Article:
Implicit Curriculum Theory
The implicit curriculum theory is an approach to learning through teachers’ values, the behaviors they display, and the interactions they have with their students. It also immerses students in real-life experiences that promote critical thinking skills. The article, Bridging the Explicit and Implicit Curricula: Critically Thoughtful Critical Thinking, leads the reader through a scenario of social work training opportunities emphasizing the use of implicit and explicit experiences. These training exercises help students grasp the details of the profession through authentic experiences in the field. This style of curriculum stems from the early theorists of John Dewey and Paulo Freire whose foundation of learning centers on individual experiences, critical thinking, and student-centered activities.
“Students in this way develop their critical thinking skills through the explicit curriculum via content and assignments and through the implicit curriculum via, among other things, immersion in social work values; direct experience with diversity; and the relationships established with fellow students, community partners, and their instructors as critical pedagogues” (Miller, Tice, & Hall, 2011, p. 43).
This article is from EBSCOHOST peer-reviewed library where several other articles cover similar learning examples in various educational settings. The decision to select this particular article centers on the combination of both implicit and explicit opportunities in the field of social work and the description of student-centered activities that outline the application of the curriculum.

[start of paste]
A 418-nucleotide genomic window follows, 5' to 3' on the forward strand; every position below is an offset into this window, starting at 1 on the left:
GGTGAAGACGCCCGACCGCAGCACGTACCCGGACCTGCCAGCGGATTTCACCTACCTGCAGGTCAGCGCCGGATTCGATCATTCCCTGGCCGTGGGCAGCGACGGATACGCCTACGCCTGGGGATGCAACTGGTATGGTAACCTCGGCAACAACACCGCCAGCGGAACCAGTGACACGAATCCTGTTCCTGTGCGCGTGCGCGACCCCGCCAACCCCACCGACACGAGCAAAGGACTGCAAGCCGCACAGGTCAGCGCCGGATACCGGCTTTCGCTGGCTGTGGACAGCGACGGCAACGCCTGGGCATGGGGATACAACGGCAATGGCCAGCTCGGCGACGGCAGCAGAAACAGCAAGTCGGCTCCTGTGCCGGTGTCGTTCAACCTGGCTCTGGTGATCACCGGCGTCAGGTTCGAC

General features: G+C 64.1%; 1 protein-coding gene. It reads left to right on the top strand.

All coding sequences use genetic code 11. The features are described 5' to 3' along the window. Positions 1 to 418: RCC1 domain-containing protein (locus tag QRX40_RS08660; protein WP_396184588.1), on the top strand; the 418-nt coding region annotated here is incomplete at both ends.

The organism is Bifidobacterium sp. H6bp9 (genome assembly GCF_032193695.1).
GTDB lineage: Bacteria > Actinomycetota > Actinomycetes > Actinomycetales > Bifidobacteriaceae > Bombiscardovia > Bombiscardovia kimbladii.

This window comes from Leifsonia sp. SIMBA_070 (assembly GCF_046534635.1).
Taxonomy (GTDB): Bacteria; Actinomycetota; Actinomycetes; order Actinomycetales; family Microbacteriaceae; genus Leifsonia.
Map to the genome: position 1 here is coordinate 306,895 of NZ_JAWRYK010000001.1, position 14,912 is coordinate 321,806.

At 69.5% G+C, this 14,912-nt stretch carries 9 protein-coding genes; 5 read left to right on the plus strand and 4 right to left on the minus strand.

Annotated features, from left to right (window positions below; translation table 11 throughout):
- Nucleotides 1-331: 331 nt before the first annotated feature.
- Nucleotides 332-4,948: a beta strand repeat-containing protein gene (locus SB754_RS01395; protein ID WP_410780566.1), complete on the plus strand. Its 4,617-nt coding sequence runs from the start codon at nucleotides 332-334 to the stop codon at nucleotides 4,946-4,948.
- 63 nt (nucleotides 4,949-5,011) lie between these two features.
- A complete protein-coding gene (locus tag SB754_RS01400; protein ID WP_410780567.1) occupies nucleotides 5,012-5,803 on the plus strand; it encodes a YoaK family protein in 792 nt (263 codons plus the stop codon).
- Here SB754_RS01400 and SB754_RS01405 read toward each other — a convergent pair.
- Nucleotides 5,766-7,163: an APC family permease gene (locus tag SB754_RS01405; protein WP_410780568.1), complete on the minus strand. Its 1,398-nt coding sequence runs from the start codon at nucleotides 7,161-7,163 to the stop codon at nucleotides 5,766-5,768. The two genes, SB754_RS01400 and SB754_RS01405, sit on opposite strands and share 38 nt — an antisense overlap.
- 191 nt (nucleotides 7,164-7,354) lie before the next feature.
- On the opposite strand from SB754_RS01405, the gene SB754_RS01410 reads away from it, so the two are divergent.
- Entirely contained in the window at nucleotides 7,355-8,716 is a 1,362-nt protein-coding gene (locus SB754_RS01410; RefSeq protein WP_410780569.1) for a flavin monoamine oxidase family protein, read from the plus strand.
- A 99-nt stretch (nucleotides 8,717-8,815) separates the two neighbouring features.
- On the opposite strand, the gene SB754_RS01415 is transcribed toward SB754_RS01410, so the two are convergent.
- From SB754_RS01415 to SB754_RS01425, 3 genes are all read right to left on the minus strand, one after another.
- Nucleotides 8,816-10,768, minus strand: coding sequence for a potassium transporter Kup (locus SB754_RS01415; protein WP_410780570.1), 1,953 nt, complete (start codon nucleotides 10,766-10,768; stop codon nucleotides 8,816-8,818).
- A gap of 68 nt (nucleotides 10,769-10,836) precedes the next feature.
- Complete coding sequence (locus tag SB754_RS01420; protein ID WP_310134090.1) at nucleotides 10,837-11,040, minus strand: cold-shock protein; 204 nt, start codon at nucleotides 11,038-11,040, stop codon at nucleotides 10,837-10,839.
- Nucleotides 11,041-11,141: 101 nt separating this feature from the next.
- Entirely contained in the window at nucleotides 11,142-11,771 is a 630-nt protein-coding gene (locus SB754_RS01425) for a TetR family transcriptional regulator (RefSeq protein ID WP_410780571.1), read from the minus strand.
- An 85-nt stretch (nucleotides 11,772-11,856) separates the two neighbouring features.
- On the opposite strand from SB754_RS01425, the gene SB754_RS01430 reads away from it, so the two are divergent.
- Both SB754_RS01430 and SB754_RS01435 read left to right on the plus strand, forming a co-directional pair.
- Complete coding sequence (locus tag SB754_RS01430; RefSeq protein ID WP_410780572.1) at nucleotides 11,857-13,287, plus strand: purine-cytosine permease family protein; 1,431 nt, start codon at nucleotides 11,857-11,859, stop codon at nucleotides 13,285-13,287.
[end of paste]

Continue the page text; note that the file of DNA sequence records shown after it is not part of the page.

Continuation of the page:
Problem-based curriculum integrates learning through performance activities and solving problems through the application of skills. This style of curriculum stems from early theorists such as Robert Gagne and Gilbert Ryle. Ryle’s approach to this problem-based learning originates from the late 1940’s. “Knowing how to sew, write a persuasive essay, and solve quadratic equations are all examples of Ryle’s know-hows” (Posner, 2004, p. 80). In the article, Designing and Implementing a PBL Course on Educational Digital Video Production: Lessons Learned from a Design-based Research, the author steps the reader through curriculum development of a digital video production in the classroom setting. Students work in groups and discuss the components of equipment and the processes to create digital projects. This article outlines a wide-range of skills students will obtain through projects and activities including, “domain-specific knowledge and skills, self-directed learning, learning-to-learn, collaboration and co-operation, creative thinking, problem solving” (Hakkarainen, 2009). The selection of this article from EBSCOHOST centers on the attraction of problem-based learning through a digital media project.
The basis of integrated learning is a curriculum that applies theory and...